August is a Wicked Month

As part of the ongoing re-calibration of my online-offline existence, I’m writing more letters (old fashioned snail-mail letters that is), for three chief reasons:

  1. Who doesn’t love getting something that isn’t a bill in the post?
  2. Real mail of the non-nasty-shock variety (parking fines, bills, college fees) is now so nearly as rare as hen’s teeth it has gained a gravitas email lacks;
  3. If we don’t use the postal service it will go. And whilst it may not be as fast as the Internet, I’m pretty sure we’ll miss it when its gone.

Not only is this endeavour making me rediscover my fine motor skills (how did my handwriting get SO bad?), but, with the aid of a recent bookstore purchase, it’s turning out to be enormous fun. But that’s because the purchase in question is Postcards from Penguin: a box of one hundred post cards each one a reproduction of a classic Penguin cover. I’ve been using them instead of compliment slips, with short handwritten notes on the back. Today I had to send some signed accounts to an auditor (part of the wrap-up from my pre-Off the Page Ideas life). I spent ten minutes suppressing giggles and fighting the urge to write my note to the accountant on the reverse of the jacket of Edna O’Brien’s August is a Wicked Month. Eventually (and probably fortunately) the subversive in me decided to stay deeper hidden as I settled for Cakes & Ale.

Every time I riffle through the selection in search of my next card, I have the joint pleasure of remembering where I was and what I was thinking when I read many of the books included in the collection, and of speculating on who I’m going to send the next one to. This morning I discovered The Case of the Careless Kitten, a must for my friend Anne Beech at Pluto Press following the recent exploits of the new felines in her life and The Penguin Knitting Book, which ´╗┐has to go to data guru (and yarn lover) @ljndawson. The Body In the Library should accompany a missive on the parlous state of library funding in the UK to Ed Vaizey MP and his colleagues at the Department for Culture Media and Sport (though I’ll  wait until the Olympics are done and dusted).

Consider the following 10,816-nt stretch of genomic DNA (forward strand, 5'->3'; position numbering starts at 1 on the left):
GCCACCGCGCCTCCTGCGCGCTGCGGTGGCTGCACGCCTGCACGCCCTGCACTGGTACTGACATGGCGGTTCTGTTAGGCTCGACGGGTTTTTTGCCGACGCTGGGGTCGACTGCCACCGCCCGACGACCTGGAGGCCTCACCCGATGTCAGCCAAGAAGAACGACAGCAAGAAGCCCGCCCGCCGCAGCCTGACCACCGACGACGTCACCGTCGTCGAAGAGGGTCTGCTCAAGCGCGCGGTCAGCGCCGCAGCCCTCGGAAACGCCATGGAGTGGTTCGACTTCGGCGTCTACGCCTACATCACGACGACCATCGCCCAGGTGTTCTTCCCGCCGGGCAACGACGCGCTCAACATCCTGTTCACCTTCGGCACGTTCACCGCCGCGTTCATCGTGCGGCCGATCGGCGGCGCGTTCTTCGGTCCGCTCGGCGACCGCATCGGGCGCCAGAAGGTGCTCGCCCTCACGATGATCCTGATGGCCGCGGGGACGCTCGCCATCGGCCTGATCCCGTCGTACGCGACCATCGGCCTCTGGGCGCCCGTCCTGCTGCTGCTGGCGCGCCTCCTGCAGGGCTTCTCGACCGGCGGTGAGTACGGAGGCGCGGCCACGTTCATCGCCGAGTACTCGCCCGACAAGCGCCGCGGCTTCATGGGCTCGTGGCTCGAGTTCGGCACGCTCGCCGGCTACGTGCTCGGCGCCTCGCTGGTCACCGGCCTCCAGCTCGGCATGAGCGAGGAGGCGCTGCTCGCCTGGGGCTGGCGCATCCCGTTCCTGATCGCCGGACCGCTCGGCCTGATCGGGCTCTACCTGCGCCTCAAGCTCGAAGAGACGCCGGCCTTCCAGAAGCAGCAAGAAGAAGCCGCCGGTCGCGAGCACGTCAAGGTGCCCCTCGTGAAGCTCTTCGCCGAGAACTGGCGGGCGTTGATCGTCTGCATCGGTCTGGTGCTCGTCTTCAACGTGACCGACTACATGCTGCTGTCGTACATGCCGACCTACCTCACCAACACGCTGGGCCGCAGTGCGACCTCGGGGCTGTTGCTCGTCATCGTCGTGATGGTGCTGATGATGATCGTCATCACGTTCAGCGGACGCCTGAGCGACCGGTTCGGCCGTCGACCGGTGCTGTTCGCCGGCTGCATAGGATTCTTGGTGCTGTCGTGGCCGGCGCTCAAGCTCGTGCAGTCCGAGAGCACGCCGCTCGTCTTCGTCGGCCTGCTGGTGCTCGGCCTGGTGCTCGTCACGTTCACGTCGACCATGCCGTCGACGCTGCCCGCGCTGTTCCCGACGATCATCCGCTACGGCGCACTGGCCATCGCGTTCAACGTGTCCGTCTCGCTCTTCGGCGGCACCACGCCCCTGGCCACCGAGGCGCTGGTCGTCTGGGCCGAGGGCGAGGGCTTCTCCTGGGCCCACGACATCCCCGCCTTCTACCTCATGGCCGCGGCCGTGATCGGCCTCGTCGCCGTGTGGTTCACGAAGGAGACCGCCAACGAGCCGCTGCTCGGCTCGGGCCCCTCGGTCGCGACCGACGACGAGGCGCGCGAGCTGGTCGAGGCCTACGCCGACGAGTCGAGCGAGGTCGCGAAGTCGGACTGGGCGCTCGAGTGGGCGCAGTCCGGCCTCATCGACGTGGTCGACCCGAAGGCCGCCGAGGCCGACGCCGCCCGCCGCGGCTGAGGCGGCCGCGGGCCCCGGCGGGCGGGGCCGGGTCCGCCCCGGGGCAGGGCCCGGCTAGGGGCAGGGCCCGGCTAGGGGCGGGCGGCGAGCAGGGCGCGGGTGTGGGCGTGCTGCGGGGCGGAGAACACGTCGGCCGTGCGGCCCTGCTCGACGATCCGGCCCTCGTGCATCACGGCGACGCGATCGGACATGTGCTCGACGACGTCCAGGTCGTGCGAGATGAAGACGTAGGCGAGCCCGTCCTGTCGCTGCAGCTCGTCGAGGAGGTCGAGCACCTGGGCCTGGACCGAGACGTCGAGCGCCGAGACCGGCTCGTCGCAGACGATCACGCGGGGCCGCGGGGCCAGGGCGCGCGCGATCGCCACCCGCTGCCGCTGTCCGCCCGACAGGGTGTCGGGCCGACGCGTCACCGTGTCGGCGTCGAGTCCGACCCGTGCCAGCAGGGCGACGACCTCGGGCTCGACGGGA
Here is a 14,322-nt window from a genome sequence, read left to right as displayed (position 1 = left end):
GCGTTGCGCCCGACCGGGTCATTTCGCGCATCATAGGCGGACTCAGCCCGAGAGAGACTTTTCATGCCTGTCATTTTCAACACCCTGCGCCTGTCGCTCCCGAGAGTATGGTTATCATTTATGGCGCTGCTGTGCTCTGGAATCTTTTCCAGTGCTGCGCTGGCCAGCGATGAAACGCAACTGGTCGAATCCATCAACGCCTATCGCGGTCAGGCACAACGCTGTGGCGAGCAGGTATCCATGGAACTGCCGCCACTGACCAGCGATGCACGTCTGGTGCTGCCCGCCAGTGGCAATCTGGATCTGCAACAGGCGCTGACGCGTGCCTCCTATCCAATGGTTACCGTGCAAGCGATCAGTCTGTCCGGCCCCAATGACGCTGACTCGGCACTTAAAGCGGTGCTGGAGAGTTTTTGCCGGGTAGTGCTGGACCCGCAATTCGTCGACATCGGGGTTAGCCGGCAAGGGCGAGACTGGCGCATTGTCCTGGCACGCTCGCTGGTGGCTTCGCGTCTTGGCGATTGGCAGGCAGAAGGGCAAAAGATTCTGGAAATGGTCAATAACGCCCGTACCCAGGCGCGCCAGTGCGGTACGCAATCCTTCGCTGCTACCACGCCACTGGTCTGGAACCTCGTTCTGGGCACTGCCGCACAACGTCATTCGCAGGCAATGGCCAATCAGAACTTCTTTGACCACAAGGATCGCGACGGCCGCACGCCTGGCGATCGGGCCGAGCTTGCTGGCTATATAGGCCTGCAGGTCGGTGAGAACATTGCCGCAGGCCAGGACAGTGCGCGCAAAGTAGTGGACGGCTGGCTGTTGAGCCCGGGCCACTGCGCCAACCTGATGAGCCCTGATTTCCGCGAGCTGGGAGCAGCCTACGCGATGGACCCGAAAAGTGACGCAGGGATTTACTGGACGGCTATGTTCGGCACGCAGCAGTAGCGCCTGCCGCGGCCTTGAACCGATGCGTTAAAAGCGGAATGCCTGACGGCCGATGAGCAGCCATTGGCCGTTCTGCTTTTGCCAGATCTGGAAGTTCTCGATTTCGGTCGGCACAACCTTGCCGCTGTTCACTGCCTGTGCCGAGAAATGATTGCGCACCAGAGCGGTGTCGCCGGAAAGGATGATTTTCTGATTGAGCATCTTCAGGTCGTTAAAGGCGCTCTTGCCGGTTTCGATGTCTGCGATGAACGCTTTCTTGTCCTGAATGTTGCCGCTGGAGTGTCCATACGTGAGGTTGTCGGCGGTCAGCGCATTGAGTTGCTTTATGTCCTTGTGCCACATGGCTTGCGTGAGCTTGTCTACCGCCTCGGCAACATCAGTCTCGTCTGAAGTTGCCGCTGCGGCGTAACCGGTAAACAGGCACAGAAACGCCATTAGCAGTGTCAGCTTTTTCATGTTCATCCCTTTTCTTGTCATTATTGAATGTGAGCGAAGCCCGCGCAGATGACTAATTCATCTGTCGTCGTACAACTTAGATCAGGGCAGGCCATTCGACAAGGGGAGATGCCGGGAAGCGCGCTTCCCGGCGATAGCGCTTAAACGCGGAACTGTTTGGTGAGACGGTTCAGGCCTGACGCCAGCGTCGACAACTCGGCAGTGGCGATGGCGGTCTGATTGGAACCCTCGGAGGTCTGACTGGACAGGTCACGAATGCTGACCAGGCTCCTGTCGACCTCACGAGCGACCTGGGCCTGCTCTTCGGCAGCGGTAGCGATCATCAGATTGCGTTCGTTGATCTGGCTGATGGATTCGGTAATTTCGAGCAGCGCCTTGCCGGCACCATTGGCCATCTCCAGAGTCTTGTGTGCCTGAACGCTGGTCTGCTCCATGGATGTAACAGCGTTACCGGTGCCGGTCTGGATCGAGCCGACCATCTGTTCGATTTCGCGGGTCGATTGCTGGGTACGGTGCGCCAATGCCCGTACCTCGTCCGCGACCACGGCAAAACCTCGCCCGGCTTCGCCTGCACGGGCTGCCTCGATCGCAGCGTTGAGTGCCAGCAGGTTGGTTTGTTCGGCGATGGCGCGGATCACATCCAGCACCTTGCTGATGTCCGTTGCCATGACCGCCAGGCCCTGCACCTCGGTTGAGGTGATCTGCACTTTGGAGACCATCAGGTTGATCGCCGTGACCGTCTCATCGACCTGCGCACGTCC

These cards have been reminding me of many of the reasons why I love books and bookshops, so thanks Penguin – not only for generations of iconic design, but for having the wit to bring out this collection as postcards (not to mention mugs). Anyone who spends time thinking about the value of books might enjoy this post, I discovered via Twitter on Techcrunch today http://techcrunch.com/2012/07/29/jeff-bezos-a-blonde-and-a-book-walk-into-a-bar-part-i/. I so hope this doesn’t turn out to be an apocryphal story.

Meanwhile, I’m off to pen a billet doux on the back of August is a Wicked Month. But I’m not telling you who it’s going to.

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2 Responses to August is a Wicked Month

  1. Mike Quille says:

    …..well after six agonising weeks of waiting for the post, I see now that I’m not going to be the lucky man ……:-)
    Re. your previous posts, it is maybe too easy to become amazed/ dazzled/ confused by the astonishing speed/ power/ brilliance of the technological trees (let’s call them oh I don’t know, how about the forces of production?)………and forget the overall shape of the social wood, or er let’s see, the relations of production………?
    Best wishes from the showery Nooorth, stripped of its wood, coal, ships and metal, where all our rage is heritage (pome there somewhere Sheila…….)
    Mike.

    • Sheila says:

      Well I’m sorry about that, Mr Quille – but I can’t please all the people all the time! You may have heard that Halton-Lea-Gate may be literally stripped of its coal as a planning application for an opencast scheme has been approved… Old technologies are far from finished in the North East – for good or for bad. Meanwhile as for the technological trees, I’m still working it all out. Gentlemen, I may be some time… (Nice to hear from you…)

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